Although Moogfest ran for five days, I only truly availed myself of three of them. Sunday’s program, it should be noted, did not run late into the night as did the other days.
On Friday, April 25, the big draw to the show as legendary producer Giorgo Moroder. The 74-year-old Italian synthgod is still working hard, and he was scheduled to make three appearances at Moogfest on Friday–on two panels and one performance.
Unfortunately for me, he didn’t make the panel I caught. It actually was a film and accompanying discussion. Moogfest has within in a small “film festival” as well, screening various Moog-related films around town, and Friday afternoon the Orange Peel screened Scarface. All of the songs sung by Debbie Harry or Elizabeth Daily or others in Scarface were written and produced by Moroder, and he was one of the musical arrangers as well. So the idea was to watch Scarface and then discuss the importance of the soundtrack and score to the film. We received a report, however, that Moroder wasn’t feeling well and skipped the panel in to keep up his strength for his DJ gig that night. So we’ll get back to him in a bit.
Other than Giorgio Moroder, the big draw for Friday was two performances by Kraftwerk. The German quartet put up two shows back to back at the Thomas Wolfe Auditorium, and they both went very well. I caught the first show, which was very good indeed. Doing so compensated somewhat for the fact that I had to miss them at the 9:30 Club two weeks earlier.
There were so many great moments in the Kraftwerk show, so much so that I contemplated simply staying put and seeing the show twice. (We were required to clear the theatre and re-enter for any other show, so literally “staying put” was not really an option.) Kraftwerk, led by founder Ralf Hütter, opened with the magnificent “The Robots,” a perfect opener for Kraftwerk if ever there were just one. As previously reported, the show required the audience to wear old-fashioned 3-D glasses, and the 3-D visuals were at their most effective for the clockwork mannequin men who made up the video for “The Robots.”
Although the concert offered many highlights, I was particularly pleased with a stretch of songs from my favorite Kraftwerk album, The Man-Machine. Released in 1978, the album was certainly among the more “pop” offerings put forth by Kraftwerk, as I believe at the time they were riding the tide of a generation of musicians they themselves had influenced as the young New Wave and New Romantic scene blew up in England, Germany and elsewhere in 1977. The band performed the songs “The Man-Machine,” “Spacelab” and “The Model” to particularly good effect. Hütter’s generally minimalist vocals were crisp, and it was welcome to hear him more on “The Model” than a typical Kraftwerk song.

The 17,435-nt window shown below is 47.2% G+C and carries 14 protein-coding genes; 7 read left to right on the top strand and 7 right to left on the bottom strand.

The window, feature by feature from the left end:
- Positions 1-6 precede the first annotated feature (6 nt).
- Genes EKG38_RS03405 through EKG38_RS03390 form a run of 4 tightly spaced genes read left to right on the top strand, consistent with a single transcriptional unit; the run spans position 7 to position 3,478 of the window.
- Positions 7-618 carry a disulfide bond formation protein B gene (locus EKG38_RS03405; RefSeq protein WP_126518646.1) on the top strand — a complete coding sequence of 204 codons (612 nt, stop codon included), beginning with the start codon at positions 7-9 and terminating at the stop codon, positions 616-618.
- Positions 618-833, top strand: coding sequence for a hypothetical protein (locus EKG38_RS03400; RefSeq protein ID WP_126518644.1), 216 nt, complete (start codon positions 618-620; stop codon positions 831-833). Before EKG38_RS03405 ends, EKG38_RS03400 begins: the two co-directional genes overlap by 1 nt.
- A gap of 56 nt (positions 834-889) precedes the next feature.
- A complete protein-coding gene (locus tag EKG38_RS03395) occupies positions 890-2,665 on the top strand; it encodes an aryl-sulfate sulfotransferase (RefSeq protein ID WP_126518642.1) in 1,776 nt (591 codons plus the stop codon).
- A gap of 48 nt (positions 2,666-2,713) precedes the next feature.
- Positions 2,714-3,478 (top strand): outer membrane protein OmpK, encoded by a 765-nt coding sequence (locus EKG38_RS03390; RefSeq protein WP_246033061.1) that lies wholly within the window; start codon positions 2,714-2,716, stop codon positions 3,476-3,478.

Other concert highlights included “Autobahn” and “Tour de France.” The concert became more dance focused toward the end with strong selections like “Boing Boom Tshak” and “Musique Non Stop,” the latter of which allowed each member of the Kraftwerk lineup to perform their own bit of instrumental improvisation at their synth station before walking off with a bow. The show was quite a celebration of technological wizardry in both sound and animation, so it’s little wonder that it has enjoyed as long a run as it has.
I closed my night by visiting Giorgio Moroder’s DJ set in progress outside of Moog Music Inc. The weather didn’t fully cooperate with the street party, but it was crowded nevertheless. Moroder stood on a stage on a relatively narrow street, clad in a windbreaker, his enthusiasm undiminished by the cold. I scurried into the dancepit just as he put on “The Never Ending Story,” the theme song to the movie Moroder composed for Limahl. Moroder continued to spin a lot of classics, including of course some songs he composed for Donna Summer, including “Hot Stuff” and “I Feel Love”–seminal disco tunes that reset the standards for pop music for the following decade.
Moroder chatted briefly about his collaboration with Daft Punk on last year’s Random Access Memories and then played the track that was composed as a toast to him and his career, “Giorgio by Moroder.” It would have been awesome if Moroder had recounted the entire tale he tells on that track live, but it still was cool enough that he introduced the track with the line, “My name is Giovanni Giorgio, but everybody calls me Giorgio.” As Moroder neared the end of his set, he dropped his remix of Coldplay’s “Midnight” as a world premiere. The extensive remix, which was solicited by the band itself, is quite brilliant and well worth a listen. Moroder closed his set on the hit “Call Me,” which he wrote for Blondie and the film American Gigolo.
My Moogfest experience basically drew to a close at this point, although I continued to explore various musical landscapes well into the night–none in a very substantial way however. I did not stay Saturday night to see performances by a personal hero Nile Rodgers and CHIC, M.I.A. or intriguing experimental DFA artist Factory Floor, Still, all in all, the festival was a complete success from my perspective and well worth a trip to Asheville in the future when future editions are announced.